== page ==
What is natural law?
Question: "What is natural law?"
When Thomas Jefferson wrote, "We hold these truths to be self-evident…" he was referring to natural law. Natural law is the universal standard that directly reflects human nature; natural law can be determined by careful consideration of the human condition, regardless of cultural influences. Jefferson considered the equality of man, and life, liberty, and the pursuit of happiness (purpose and livelihood) to be born directly from the nature of humanity.
The concept of natural law has evolved and will continue to do so. Plato hinted at it when he wrote of the ultimate, perfect forms that nature attempts to reflect. Aristotle believed there was a common law that applied to all of nature, and governments would do well to attempt to live by it, even if they had to resort to not governing at all. The Stoics taught that the universe was ruled by a divine or eternal law, and "natural law" was mankind's guidance for living according to that divine law.
Cicero believed natural law comes directly from God. He defined it as "the safety of citizens, the preservation of states, and the tranquility and happiness of human life." Natural law supported the health and well-being of society because it was only in a healthy, peaceful society that individuals could achieve "happiness"—contentment and purpose. Cicero's definitions influenced the legal system of the Roman Empire and the American Revolution, with its belief that even the monarchy of Great Britain were subject to whatever law profited the kingdom as a whole. Thomas Hobbes' interpretation was not so civic-minded. He believed natural law was more individual and based on personal survival and prosperity. The primary purpose of society is to avert war, Hobbes said, because war harms individuals.
If developed properly, civil law (also known as "positive law") is derived from natural law. Where natural law is vague (citizens should be safe), governments must develop more specific standards (violent criminals will be prosecuted). In an ideal world, everyone would be internally ruled by natural law. Government would be all but unnecessary, and all humanity would be willingly subject to universal standards.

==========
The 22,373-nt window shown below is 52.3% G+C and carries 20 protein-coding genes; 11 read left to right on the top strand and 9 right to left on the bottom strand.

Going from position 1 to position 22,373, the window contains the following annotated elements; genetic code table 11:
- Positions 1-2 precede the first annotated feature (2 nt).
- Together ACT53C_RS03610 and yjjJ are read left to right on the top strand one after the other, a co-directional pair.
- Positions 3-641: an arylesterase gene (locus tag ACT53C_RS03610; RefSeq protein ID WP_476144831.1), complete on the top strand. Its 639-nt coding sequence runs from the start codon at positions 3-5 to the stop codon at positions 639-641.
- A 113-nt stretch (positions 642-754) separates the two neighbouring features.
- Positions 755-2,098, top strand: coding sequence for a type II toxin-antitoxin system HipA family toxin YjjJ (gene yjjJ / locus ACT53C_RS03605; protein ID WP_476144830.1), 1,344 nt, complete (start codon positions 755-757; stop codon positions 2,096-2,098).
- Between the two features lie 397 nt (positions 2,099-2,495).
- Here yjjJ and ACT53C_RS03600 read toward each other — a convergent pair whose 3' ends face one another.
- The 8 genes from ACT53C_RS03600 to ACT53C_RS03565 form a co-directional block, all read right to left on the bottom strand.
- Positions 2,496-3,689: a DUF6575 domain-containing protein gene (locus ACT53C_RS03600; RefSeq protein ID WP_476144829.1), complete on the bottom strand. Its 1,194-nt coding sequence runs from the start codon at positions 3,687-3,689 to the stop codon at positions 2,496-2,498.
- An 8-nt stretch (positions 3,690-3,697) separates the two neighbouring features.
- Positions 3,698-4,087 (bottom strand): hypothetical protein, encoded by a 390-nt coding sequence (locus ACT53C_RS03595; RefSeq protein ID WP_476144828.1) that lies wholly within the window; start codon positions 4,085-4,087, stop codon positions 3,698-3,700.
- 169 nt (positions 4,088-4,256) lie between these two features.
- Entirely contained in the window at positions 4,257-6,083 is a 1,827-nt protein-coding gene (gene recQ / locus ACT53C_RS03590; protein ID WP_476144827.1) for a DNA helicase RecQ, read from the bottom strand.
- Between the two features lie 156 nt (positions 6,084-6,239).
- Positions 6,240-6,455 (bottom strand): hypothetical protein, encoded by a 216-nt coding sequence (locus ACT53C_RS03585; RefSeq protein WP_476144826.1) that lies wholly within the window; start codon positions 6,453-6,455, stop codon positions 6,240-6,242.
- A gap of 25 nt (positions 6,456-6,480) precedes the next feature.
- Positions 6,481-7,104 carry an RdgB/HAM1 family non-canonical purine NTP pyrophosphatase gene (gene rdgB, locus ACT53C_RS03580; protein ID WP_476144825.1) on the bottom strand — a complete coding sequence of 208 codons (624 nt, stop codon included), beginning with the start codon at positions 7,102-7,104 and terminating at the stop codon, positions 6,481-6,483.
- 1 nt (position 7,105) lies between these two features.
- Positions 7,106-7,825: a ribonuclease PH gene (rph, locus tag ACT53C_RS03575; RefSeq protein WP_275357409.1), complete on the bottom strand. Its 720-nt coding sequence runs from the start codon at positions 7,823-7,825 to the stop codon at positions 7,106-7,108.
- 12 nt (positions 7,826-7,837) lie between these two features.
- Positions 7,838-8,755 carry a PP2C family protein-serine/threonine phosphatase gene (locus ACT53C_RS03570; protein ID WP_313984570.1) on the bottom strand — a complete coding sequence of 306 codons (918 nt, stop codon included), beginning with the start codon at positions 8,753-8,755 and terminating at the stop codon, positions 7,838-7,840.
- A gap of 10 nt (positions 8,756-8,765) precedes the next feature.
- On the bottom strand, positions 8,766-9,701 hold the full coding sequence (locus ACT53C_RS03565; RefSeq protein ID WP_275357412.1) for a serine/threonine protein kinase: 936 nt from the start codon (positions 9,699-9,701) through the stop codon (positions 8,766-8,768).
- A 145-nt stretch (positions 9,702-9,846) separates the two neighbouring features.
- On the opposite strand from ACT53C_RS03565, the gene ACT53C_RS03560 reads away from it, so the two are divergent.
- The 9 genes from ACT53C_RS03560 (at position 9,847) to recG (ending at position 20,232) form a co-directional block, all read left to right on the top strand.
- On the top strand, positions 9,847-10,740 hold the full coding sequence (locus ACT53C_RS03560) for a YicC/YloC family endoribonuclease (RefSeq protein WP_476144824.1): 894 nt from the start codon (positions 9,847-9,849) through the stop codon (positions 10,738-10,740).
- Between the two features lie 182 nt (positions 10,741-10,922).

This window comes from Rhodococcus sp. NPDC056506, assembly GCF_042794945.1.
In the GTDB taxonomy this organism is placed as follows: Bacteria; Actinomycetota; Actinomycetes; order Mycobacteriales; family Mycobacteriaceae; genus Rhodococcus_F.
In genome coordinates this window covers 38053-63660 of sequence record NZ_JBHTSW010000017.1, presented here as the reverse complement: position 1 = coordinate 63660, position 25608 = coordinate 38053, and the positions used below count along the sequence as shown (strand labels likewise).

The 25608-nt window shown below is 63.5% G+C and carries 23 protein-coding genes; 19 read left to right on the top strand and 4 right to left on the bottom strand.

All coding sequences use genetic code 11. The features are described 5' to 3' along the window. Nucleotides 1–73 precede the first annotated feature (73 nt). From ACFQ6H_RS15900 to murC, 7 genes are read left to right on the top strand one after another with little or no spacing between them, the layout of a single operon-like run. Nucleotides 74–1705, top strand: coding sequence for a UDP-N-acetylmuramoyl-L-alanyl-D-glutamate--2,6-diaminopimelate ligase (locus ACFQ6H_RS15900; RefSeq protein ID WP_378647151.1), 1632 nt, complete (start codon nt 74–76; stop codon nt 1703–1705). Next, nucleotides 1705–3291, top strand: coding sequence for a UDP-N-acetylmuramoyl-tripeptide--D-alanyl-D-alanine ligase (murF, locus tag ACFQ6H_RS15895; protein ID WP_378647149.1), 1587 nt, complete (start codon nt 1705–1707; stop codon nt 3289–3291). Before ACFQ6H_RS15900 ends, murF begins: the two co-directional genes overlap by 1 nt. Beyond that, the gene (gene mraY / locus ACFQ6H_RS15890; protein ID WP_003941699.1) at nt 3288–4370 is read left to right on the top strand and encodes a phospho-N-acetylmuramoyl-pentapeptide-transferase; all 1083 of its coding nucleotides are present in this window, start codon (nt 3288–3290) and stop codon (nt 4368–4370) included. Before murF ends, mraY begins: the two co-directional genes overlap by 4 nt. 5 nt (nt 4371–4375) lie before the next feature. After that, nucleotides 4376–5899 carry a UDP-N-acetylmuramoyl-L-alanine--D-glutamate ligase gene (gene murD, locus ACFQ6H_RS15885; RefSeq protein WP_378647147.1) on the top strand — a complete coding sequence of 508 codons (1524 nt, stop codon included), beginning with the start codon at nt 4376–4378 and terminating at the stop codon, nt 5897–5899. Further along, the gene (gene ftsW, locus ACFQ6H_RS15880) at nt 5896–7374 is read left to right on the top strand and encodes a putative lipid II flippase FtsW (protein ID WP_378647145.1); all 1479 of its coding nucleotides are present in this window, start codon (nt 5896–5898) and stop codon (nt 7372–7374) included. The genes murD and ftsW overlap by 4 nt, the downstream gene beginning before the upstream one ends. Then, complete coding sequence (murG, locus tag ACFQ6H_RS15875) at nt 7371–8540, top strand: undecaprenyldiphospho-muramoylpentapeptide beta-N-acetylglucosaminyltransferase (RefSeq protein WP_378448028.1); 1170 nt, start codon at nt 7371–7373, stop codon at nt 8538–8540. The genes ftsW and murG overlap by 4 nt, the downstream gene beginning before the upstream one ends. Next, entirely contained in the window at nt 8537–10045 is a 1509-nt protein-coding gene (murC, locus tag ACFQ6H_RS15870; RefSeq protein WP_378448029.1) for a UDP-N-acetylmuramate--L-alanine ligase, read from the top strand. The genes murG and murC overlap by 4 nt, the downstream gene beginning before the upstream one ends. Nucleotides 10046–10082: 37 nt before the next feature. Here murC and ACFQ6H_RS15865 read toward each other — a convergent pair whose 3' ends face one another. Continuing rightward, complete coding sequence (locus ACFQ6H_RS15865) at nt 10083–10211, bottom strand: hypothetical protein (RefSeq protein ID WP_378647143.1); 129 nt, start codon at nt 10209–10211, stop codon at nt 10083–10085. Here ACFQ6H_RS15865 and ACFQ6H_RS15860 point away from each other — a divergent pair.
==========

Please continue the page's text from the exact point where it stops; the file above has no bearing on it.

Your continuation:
The problem, obviously, is that mankind is unable to agree on the definition of natural law and has no hope of agreeing on how it should be enforced. Hobbes said the fulfillment of natural law was protection of the individual, Cicero said it was support of the state, and Jefferson said it was life and liberty—despite the fact that he owned slaves.
In truth, natural law is given by Him who created nature, and most philosophers have looked to God for the definition. The Bible does support the idea of natural law, but not in the way most think.
Paul spoke of natural law in Romans 2:14-15: "For when Gentiles who do not have the Law do instinctively the things of the Law, these, not having the Law, are a law to themselves, in that they show the work of the Law written in their hearts, their conscience bearing witness and their thoughts alternately accusing or else defending them." God made His law evident in the hearts of all mankind. But, because we live in a fallen world with a sin nature, we are incapable of completely knowing what God's law is, and we cannot follow it (Romans 7:14-25). Therefore, God gave us His revealed law, inspiring the prophets and the writers of the Bible to explain how to live according to the natural law that we catch glimpses of, but can never really grasp.
The natural law God gave to humanity is fairly similar to what most cultures would include in their mores: procreate (Genesis 1:28) and respect life (Genesis 9:5-6). But we are more than biological life forms. As "new creations," made in the image of God, we understand that God's law isn't life, liberty, or the pursuit of happiness. And it's not the safety of citizens, the perseveration of states, or peace. It is this: love God, love others (Matthew 22:37-40). If that love entails personal harm (Matthew 5:27-30), removal of contentment (Matthew 5:39-42), dissension in the family (Matthew 19:29), or even loss of life (Matthew 10:39), we are to welcome it. Our spiritual nature is greater than our physical nature, and our spiritual natural law trumps even physical life.
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Philosophical Foundations for a Christian Worldview by William Lane Craig & J.P. Moreland.
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